posted at 18:50
Author Name: Jean-Louis de la Vaissiere
Pope heads to Strasbourg to reinvigorate tired Europe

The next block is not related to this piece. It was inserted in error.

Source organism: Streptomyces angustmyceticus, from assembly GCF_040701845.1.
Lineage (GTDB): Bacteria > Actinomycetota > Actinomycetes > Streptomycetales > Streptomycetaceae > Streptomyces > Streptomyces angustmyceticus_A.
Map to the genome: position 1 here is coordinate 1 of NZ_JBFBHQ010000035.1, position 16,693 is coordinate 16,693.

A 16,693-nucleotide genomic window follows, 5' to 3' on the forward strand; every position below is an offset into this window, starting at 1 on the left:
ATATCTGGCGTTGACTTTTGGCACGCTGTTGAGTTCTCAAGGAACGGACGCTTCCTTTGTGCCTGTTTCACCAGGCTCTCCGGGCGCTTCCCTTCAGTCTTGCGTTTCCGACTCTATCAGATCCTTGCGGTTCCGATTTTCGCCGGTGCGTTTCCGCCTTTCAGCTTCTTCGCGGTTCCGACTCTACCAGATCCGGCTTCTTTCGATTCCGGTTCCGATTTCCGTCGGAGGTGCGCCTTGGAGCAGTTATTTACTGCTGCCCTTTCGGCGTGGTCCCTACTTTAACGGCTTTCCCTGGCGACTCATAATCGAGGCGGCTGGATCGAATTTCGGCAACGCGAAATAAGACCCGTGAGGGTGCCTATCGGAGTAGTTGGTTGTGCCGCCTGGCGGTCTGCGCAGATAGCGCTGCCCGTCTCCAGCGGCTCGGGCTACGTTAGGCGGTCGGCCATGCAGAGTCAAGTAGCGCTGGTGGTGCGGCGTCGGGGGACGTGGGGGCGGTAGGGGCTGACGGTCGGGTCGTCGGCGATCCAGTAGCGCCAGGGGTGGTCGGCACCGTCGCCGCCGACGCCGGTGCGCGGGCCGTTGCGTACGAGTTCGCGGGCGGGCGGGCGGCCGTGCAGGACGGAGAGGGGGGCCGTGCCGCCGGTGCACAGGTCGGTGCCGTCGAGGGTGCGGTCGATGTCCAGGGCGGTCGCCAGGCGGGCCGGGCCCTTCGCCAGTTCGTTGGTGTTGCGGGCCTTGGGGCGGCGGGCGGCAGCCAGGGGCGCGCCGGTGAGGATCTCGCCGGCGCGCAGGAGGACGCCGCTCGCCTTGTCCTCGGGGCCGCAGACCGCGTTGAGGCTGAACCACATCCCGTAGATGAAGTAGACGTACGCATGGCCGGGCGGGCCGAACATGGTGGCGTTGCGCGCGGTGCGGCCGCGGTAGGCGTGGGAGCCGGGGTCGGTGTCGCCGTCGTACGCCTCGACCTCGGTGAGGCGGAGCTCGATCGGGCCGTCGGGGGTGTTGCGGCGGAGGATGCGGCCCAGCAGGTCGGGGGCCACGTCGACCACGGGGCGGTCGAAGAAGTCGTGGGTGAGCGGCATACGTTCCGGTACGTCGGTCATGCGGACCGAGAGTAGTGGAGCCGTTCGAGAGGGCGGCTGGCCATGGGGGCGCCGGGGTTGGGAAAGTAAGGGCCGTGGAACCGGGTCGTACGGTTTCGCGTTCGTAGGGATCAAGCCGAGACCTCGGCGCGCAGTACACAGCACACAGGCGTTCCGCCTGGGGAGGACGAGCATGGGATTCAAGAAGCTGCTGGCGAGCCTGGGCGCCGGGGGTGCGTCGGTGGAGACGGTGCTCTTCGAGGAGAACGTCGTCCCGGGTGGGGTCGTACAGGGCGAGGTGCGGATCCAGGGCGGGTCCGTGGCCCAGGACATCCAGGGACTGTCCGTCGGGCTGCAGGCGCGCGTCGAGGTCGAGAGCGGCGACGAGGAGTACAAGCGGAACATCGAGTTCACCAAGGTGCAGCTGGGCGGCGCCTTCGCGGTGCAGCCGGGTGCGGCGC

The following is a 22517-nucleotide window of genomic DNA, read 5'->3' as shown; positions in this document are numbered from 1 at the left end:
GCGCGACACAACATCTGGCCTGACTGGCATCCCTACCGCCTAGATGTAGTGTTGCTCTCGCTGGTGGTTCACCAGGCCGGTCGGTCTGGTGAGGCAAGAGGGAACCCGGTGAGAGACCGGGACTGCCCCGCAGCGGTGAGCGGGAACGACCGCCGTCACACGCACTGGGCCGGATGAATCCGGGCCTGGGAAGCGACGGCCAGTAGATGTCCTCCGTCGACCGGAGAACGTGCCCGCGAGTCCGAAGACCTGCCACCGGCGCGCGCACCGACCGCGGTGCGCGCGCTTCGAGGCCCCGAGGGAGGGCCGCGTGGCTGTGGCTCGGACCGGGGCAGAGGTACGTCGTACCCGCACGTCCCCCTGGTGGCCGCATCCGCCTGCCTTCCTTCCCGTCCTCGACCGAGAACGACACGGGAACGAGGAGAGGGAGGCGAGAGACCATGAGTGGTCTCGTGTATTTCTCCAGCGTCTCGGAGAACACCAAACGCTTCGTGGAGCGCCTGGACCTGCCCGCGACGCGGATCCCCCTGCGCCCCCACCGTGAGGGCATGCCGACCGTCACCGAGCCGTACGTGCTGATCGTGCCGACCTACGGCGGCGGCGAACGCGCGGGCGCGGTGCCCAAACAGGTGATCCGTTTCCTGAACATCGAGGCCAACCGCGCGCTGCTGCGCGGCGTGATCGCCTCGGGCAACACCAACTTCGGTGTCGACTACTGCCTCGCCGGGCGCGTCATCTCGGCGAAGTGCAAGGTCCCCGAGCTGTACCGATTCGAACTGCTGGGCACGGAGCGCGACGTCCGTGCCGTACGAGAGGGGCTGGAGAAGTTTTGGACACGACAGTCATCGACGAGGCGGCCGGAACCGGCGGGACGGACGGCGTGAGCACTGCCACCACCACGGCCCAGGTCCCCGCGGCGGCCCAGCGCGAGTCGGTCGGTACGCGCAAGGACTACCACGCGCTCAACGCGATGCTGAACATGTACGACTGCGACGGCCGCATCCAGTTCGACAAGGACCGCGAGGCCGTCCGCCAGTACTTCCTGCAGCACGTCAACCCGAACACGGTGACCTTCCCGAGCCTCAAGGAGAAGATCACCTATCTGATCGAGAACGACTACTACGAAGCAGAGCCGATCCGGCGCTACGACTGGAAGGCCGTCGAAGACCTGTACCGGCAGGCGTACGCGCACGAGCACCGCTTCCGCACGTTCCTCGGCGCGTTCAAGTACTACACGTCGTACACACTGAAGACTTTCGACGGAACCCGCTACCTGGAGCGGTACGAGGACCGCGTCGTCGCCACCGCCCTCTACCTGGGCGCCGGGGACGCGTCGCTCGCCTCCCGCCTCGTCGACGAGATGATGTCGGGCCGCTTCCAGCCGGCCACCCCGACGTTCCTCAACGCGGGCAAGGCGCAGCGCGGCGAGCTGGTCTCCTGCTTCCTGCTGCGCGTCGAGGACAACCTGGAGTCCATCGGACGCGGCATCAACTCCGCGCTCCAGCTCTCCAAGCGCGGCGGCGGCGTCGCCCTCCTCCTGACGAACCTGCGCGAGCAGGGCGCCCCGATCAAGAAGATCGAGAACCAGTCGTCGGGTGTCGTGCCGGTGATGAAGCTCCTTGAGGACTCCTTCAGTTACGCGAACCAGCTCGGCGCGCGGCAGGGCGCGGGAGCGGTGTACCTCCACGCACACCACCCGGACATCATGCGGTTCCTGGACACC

Francis will leave his pope-mobile behind and - unusually for the crowd-loving Argentine - dedicate his time to addressing lawmakers and the Council of Europe in a four-hour trip, the shortest abroad by any pope. In what will be the second visit by a pope to the parliament in the French city of Strasbourg, Francis will also meet briefly with outgoing European Council President Herman Van Rompuy and new European Commission chief Jean-Claude Juncker. The climate has changed greatly since the last papal visit to the French city in 1988, and Vatican watchers say the Argentine pontiff will have to fight harder to be heard in an increasingly secular continent. For protocol reasons the head of the Catholic Church will be driven between the parliament and council buildings rather than walking, the Vatican said ahead of the trip. His visit has sparked protests in some quarters - including from a bare-breasted Femen rights group demonstrator who mounted the altar in Strasbourg cathedral on Monday - with critics slamming European Parliament head Martin Schulz's decision to invite a religious leader to address a secular body. Schultz defended the invitation in an editorial for the Vatican Osservatore Romano newspaper this weekend, saying the visit could "Shake Europe out of its torpor" and was by no means "An attack on secularism." The pope's right-hand man, Vatican Prime Minister Pietro Parolin, said Francis's message would have a strong social dimension, calling on Catholics to make their "Own contribution" to the European project, while showing "Solidarity with the marginalised." Many, particularly in the Church's conservative arm, will be watching closely to see whether Francis will address hot-button topics such as gay marriage, abortion and euthanasia - particularly after a slew of recent legislative changes in European countries.

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